Can First Cousins Marry In Nevada? (Explained)

It is currently illegal for first cousins to marry in Nevada.

First cousins once removed are also not allowed to marry. The state also does not allow marriage between half first cousins.

Second cousins and other more distant relationships are allowed.

This article reviews the important aspects of cousin marriage within the Silver State. If you’re not familiar with half first cousins (or even first cousins once removed), we’ll explain them in full.

What Do The Nevada Marriage Laws Say About First Cousins?

The Nevada marriage laws have a short clause about marriage between cousins.

Here is the relevant section:

not nearer of kin than second cousins or cousins of the half blood.

Nevada marriage laws

Clearly, second cousins are allowed to marry. But what does “half blood” mean?

And what are other cousin relationships that are closer than second? Let’s take a closer look.

First cousins are not allowed

First cousins are closer (nearer of kin) than second cousins.

This wording ensures that first-cousin marriages are not allowed in the state.

If you’re not sure about what this relationship means, we go into it in detail in our article on first cousins.

What about first cousins once removed?

The child of your first cousin is your first cousin once removed.

Here is a diagram of one family relationship that is first removed:

family tree diagram of child of first cousin

This isn’t the only family relationship that fits the bill. You can see other scenarios in our article that explains first cousin once removed relationships.

This is a closer relationship than second cousin, which means it is not a valid marriage in Nevada.

Half blood and half first cousins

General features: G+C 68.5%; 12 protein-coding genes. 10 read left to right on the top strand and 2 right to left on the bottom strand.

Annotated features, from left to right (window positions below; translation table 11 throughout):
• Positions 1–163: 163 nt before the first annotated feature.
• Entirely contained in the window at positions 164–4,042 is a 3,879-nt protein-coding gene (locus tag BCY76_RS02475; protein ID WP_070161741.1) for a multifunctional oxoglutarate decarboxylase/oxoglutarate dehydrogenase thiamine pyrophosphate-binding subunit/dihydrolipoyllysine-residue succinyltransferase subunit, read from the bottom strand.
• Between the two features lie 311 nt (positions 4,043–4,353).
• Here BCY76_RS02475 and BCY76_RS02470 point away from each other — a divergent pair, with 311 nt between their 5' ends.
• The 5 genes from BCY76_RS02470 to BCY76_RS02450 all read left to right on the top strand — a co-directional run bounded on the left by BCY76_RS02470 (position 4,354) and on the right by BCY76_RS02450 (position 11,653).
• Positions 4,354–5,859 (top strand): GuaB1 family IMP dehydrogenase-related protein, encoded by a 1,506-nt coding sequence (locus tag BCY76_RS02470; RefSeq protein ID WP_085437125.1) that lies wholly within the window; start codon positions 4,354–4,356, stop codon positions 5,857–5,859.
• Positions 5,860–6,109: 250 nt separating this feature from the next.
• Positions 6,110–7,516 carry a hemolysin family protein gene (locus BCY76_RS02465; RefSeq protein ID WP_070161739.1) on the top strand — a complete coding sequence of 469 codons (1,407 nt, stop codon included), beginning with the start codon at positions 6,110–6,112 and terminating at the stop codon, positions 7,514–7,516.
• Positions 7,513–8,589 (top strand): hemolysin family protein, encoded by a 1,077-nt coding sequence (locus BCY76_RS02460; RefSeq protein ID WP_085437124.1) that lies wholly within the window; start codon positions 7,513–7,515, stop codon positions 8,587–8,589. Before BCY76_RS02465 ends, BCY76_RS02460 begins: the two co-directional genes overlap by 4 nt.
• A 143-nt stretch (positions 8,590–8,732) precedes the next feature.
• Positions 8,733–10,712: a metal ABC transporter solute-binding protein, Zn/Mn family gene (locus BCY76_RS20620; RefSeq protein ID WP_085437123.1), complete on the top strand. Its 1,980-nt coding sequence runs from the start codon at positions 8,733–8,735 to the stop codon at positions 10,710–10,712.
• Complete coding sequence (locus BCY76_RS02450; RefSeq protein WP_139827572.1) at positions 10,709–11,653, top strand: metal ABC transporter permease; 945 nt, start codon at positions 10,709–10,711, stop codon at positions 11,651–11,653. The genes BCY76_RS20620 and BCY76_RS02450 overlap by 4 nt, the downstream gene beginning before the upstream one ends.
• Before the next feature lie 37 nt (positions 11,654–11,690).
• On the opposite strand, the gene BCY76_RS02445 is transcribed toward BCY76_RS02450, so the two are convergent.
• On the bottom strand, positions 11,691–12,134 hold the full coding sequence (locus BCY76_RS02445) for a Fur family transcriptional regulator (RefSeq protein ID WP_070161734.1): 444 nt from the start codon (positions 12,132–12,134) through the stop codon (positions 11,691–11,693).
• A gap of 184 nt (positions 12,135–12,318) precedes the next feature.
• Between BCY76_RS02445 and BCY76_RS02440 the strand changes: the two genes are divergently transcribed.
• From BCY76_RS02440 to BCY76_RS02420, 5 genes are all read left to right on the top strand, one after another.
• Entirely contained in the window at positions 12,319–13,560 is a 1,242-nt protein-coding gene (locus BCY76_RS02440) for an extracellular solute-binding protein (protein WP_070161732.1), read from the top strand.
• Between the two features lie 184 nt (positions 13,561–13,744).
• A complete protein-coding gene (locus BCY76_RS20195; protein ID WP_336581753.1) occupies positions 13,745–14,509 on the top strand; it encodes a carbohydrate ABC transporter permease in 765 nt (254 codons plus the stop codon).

“Half blood” is a rather archaic term now. Let’s break it down.

When two siblings share the same parents, they are whole blood relatives. We usually call them full siblings.

Their children are first cousins of the whole blood.

When the siblings only share one parent, we call them half-siblings. This is also known as a half blood relationship.

Their children are first cousins of the half blood. We also call them half first cousins. This relationship is not allowed to marry under the Nevada laws.

Basically, if your cousin’s parent is a half sibling of your parent, then you are half first cousins.

If that seems confusing, then it’s much easier to understand with a picture. We’ve got a diagram of the half cousin relationship here.

Are there any exceptions to the laws?

Some other states generally don’t allow first cousin marriage but have some allowances based on child-bearing capacity or other criteria.

In contrast, Nevada has a blanket ban within the state. There are no special exceptions.

Marrying in Nevada

Types Of Cousins That Can Get Married In Nevada

Marriages between second cousins are allowed. Of course, more distant cousins are also permitted.

If you’re not sure what the difference is between the various relationships, the links below will give you diagrams and clear explanations.

Does The Nevada Marriage Application Form Ask If You’re Related?

Some U.S. states have a section in their marriage application forms where the couple must state whether they have a blood relationship.

You can see an example in our article on first cousin marriage in Hawaii.